It’s great to be back with you for another season, discussing the frequently overlooked aspect of the game we all love – the tactics; the reasons why the teams who should not fail do so, while others become more than the sum of their parts. We’ll go beyond the tactical this season too, though – looking at players, managers, challenges and controversies, but striving always to bring evidence and experience to the argument. No top-of-the-head views and sounding off here! It’s been gratifying to know that you want a different kind of football conversation from The Independent.
I wanted to start the season by examining five players whose performances and form could have a really significant impact on the nine months ahead of us. It’s not an exaggeration to say they could alter the course of history for their clubs. There are other, less well-known names whom we must look out for because they could be surprise packages. But this band of five carry the weight of their managers’ expectations. Good luck to them all. Enjoy the season.
Petr Cech, Arsenal
Without any shadow of a doubt, the best signing of the summer so far and the leader who could wipe away the flaw which has been at the heart of Arsenal. I’m talking about that lack of leadership which has contributed to them losing their discipline and falling to pieces in the late stages of games. In 11 of Arsenal’s 38 Premier League games last season they conceded in the last 15 minutes. They dropped eight points because of events after the 75-minute mark and that was because they would go chasing the game, both full-backs bombing up at the same time and the anchor of midfield also stepping up.
No fewer than 12 of the 36 league goals they conceded last season were shipped in that final quarter of an hour. Cech is the man who can put a stop to that, the one who will demand that the players directly in front of him don’t lose it. He will be their eyes and ears. I’ve had goalkeepers in my playing career who shouted those kinds of orders so often that I was sick of the sound of them as the game reached those last stages. Mart Poom at Derby was one. Asmir Begovic at Stoke. And I swear that Warren Barton, our defensive leader at Derby, shouted “Keep it tight” 30 times in the last 10 minutes of our game at Old Trafford in 2001. We thanked him for that when we’d won 1-0. It is Cech’s impact on concentration levels which will make the monumental difference.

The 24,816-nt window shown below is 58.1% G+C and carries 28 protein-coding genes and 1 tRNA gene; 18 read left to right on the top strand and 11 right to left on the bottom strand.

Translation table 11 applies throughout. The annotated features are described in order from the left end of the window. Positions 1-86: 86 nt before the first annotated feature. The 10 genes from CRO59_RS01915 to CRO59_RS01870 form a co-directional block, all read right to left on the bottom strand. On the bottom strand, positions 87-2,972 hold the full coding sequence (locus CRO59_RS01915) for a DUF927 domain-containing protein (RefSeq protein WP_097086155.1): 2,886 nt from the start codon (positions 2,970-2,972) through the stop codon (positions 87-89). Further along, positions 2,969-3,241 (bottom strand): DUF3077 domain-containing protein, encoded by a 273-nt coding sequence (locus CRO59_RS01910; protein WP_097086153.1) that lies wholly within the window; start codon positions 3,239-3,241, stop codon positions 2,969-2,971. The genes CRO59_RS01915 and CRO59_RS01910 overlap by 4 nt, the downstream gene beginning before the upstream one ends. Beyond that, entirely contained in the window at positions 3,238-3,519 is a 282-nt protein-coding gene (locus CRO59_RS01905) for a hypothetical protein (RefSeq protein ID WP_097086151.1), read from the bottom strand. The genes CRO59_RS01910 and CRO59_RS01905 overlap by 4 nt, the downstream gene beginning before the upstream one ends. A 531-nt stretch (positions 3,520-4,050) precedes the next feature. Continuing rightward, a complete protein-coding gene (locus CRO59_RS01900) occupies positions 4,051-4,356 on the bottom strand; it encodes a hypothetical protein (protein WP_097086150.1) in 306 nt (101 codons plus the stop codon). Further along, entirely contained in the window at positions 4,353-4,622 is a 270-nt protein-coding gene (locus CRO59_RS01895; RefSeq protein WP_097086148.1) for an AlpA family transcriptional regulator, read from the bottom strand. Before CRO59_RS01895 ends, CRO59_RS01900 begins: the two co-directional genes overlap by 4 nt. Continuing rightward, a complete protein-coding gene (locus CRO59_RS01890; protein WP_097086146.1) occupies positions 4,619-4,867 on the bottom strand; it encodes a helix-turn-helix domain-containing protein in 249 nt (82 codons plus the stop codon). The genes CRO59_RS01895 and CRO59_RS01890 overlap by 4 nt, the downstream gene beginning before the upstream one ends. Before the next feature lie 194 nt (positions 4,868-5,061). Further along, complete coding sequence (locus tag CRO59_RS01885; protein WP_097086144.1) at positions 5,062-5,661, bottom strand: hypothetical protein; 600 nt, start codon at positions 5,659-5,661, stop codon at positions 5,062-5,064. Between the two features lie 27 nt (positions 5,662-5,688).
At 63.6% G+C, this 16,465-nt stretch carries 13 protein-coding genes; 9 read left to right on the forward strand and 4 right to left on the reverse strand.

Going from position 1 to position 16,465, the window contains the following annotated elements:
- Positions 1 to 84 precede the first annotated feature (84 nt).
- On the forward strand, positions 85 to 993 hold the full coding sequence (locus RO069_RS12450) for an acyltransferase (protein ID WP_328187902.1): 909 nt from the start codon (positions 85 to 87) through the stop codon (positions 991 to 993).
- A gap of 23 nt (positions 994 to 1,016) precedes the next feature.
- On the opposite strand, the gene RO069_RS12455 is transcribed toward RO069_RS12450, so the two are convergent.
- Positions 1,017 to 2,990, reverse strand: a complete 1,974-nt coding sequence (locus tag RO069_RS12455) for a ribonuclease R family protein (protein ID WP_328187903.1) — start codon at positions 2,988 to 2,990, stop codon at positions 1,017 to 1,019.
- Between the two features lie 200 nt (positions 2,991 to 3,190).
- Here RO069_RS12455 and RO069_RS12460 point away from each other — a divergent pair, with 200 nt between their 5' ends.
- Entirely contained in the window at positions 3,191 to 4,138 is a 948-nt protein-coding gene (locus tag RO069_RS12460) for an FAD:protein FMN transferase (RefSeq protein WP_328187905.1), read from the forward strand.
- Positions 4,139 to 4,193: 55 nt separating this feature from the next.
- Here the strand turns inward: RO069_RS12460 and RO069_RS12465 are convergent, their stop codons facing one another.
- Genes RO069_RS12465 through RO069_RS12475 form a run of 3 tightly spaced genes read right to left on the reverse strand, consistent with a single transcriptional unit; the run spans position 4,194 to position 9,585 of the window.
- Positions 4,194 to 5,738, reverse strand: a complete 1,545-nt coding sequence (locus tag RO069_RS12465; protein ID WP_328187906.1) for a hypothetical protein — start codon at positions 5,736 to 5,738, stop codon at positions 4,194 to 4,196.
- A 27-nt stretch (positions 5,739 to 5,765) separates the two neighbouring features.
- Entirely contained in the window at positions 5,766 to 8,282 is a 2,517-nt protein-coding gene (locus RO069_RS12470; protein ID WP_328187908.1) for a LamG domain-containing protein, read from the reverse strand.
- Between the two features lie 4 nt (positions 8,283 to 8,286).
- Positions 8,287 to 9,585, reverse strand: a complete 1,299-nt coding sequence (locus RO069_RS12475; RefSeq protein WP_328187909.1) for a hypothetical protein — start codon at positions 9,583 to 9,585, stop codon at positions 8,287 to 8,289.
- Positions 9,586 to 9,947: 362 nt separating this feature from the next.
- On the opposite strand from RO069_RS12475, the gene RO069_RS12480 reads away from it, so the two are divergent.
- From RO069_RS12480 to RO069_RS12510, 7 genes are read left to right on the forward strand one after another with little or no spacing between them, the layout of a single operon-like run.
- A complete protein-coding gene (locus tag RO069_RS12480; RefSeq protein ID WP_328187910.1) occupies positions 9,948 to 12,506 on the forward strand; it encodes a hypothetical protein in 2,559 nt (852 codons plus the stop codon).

Christian Benteke, Liverpool
Of course, the Brazilian Roberto Firmino is the one who Liverpool fans can’t wait to see. But Benteke is the pivotal player on whom Brendan Rodgers’ hopes to return to the incredible counter-attacking football of 2013-14 now rest.
It was an ability to stretch defences which made the side so incredibly dangerous in the first 20 minutes of games two seasons ago. That’s why Rodgers’ instructions to Benteke about the first quarter of games will be: “It’s not about you and not about what you want to do with the ball.” He’ll want him stretching defences, driving past them and forcing them back, probably getting knocked down and battered by defenders as he does so. But by doing that he will create the time and space that Firmino and Philippe Coutinho, tucked in behind him, will need to be dangerous. Defenders will be worrying and wanting their defensive midfielder to stand in front of Benteke to quell him and that’s how the space is created. Benteke wasn’t Liverpool’s earliest capture but he was their most important.